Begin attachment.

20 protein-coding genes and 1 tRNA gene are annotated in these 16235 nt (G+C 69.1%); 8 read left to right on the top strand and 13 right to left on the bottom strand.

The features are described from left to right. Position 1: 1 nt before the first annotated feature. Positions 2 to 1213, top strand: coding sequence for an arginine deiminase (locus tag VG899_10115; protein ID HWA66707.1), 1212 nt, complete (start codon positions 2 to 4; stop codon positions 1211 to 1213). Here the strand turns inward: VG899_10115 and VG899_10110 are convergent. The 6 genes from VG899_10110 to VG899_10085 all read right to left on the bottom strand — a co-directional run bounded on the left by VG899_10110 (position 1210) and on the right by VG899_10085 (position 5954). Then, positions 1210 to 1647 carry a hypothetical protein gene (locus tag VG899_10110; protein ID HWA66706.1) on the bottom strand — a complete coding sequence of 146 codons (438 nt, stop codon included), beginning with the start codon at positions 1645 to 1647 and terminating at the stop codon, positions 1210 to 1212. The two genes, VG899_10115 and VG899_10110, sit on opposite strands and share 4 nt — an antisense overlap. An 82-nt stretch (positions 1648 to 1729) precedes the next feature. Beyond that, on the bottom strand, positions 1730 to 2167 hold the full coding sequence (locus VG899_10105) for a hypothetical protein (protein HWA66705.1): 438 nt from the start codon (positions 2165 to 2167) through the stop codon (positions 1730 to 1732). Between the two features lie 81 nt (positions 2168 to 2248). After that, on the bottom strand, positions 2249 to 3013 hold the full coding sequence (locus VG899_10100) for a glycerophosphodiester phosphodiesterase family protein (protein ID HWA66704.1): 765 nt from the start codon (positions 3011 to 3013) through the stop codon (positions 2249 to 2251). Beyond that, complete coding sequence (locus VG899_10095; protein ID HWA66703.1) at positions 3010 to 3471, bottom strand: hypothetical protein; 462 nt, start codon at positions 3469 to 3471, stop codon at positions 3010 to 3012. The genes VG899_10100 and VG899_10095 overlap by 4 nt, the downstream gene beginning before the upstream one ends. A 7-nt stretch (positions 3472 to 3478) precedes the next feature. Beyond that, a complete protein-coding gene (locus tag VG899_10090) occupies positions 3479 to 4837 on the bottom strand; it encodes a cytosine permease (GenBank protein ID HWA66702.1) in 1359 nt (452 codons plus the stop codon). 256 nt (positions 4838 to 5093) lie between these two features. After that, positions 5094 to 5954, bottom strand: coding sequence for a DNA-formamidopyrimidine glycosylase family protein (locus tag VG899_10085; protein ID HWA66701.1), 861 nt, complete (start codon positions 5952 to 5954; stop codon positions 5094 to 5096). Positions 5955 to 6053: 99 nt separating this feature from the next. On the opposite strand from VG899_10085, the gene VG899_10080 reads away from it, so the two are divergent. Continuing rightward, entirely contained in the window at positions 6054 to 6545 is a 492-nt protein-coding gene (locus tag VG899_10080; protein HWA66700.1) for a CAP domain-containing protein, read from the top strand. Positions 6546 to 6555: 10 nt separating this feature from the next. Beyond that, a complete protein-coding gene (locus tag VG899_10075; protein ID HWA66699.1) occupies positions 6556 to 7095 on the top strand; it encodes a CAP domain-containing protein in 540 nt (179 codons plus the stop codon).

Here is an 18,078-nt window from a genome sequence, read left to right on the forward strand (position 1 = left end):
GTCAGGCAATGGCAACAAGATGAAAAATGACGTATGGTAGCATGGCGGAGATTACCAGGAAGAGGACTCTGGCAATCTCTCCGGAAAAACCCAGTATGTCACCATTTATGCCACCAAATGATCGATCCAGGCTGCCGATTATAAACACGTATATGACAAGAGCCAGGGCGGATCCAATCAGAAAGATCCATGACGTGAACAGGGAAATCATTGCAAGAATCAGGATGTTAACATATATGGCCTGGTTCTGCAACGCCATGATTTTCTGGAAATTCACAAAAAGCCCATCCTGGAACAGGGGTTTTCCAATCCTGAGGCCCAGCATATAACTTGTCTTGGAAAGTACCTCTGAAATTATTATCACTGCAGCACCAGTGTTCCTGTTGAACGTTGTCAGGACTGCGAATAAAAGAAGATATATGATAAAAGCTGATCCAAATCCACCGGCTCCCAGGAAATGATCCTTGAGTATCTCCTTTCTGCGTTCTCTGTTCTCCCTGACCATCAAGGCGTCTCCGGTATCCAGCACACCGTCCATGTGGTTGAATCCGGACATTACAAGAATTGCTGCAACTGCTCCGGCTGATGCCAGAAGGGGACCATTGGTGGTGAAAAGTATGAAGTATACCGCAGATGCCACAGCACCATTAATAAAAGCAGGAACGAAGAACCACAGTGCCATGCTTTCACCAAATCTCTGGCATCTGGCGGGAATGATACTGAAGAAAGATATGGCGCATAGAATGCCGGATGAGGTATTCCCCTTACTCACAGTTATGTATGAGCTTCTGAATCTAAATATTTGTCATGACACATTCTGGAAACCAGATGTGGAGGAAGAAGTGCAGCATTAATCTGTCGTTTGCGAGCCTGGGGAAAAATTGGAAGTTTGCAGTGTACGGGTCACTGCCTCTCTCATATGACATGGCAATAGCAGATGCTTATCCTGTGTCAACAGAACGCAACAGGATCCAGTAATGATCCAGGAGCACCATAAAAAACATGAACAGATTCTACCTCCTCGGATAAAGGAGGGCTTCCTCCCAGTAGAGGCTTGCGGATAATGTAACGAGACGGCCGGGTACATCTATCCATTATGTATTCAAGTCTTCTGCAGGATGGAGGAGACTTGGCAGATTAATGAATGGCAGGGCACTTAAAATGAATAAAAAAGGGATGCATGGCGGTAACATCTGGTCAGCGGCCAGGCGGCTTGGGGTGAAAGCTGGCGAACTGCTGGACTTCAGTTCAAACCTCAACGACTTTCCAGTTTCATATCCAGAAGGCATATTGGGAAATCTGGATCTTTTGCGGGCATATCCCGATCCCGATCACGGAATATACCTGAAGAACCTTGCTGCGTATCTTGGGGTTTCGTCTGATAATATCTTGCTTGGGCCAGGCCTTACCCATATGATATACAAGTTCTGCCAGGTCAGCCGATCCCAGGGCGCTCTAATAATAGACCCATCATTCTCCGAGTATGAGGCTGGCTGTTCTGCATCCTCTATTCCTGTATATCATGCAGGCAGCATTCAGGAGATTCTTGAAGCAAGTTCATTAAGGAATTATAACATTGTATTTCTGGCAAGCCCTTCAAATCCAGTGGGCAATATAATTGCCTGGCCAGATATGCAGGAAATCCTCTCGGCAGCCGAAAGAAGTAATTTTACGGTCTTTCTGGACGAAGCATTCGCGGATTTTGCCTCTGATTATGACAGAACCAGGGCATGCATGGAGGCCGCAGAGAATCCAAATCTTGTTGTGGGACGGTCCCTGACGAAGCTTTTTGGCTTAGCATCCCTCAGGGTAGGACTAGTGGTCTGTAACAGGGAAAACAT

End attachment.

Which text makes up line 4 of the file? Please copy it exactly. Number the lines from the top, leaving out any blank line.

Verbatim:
GTCAGGCAATGGCAACAAGATGAAAAATGACGTATGGTAGCATGGCGGAGATTACCAGGAAGAGGACTCTGGCAATCTCTCCGGAAAAACCCAGTATGTCACCATTTATGCCACCAAATGATCGATCCAGGCTGCCGATTATAAACACGTATATGACAAGAGCCAGGGCGGATCCAATCAGAAAGATCCATGACGTGAACAGGGAAATCATTGCAAGAATCAGGATGTTAACATATATGGCCTGGTTCTGCAACGCCATGATTTTCTGGAAATTCACAAAAAGCCCATCCTGGAACAGGGGTTTTCCAATCCTGAGGCCCAGCATATAACTTGTCTTGGAAAGTACCTCTGAAATTATTATCACTGCAGCACCAGTGTTCCTGTTGAACGTTGTCAGGACTGCGAATAAAAGAAGATATATGATAAAAGCTGATCCAAATCCACCGGCTCCCAGGAAATGATCCTTGAGTATCTCCTTTCTGCGTTCTCTGTTCTCCCTGACCATCAAGGCGTCTCCGGTATCCAGCACACCGTCCATGTGGTTGAATCCGGACATTACAAGAATTGCTGCAACTGCTCCGGCTGATGCCAGAAGGGGACCATTGGTGGTGAAAAGTATGAAGTATACCGCAGATGCCACAGCACCATTAATAAAAGCAGGAACGAAGAACCACAGTGCCATGCTTTCACCAAATCTCTGGCATCTGGCGGGAATGATACTGAAGAAAGATATGGCGCATAGAATGCCGGATGAGGTATTCCCCTTACTCACAGTTATGTATGAGCTTCTGAATCTAAATATTTGTCATGACACATTCTGGAAACCAGATGTGGAGGAAGAAGTGCAGCATTAATCTGTCGTTTGCGAGCCTGGGGAAAAATTGGAAGTTTGCAGTGTACGGGTCACTGCCTCTCTCATATGACATGGCAATAGCAGATGCTTATCCTGTGTCAACAGAACGCAACAGGATCCAGTAATGATCCAGGAGCACCATAAAAAACATGAACAGATTCTACCTCCTCGGATAAAGGAGGGCTTCCTCCCAGTAGAGGCTTGCGGATAATGTAACGAGACGGCCGGGTACATCTATCCATTATGTATTCAAGTCTTCTGCAGGATGGAGGAGACTTGGCAGATTAATGAATGGCAGGGCACTTAAAATGAATAAAAAAGGGATGCATGGCGGTAACATCTGGTCAGCGGCCAGGCGGCTTGGGGTGAAAGCTGGCGAACTGCTGGACTTCAGTTCAAACCTCAACGACTTTCCAGTTTCATATCCAGAAGGCATATTGGGAAATCTGGATCTTTTGCGGGCATATCCCGATCCCGATCACGGAATATACCTGAAGAACCTTGCTGCGTATCTTGGGGTTTCGTCTGATAATATCTTGCTTGGGCCAGGCCTTACCCATATGATATACAAGTTCTGCCAGGTCAGCCGATCCCAGGGCGCTCTAATAATAGACCCATCATTCTCCGAGTATGAGGCTGGCTGTTCTGCATCCTCTATTCCTGTATATCATGCAGGCAGCATTCAGGAGATTCTTGAAGCAAGTTCATTAAGGAATTATAACATTGTATTTCTGGCAAGCCCTTCAAATCCAGTGGGCAATATAATTGCCTGGCCAGATATGCAGGAAATCCTCTCGGCAGCCGAAAGAAGTAATTTTACGGTCTTTCTGGACGAAGCATTCGCGGATTTTGCCTCTGATTATGACAGAACCAGGGCATGCATGGAGGCCGCAGAGAATCCAAATCTTGTTGTGGGACGGTCCCTGACGAAGCTTTTTGGCTTAGCATCCCTCAGGGTAGGACTAGTGGTCTGTAACAGGGAAAACAT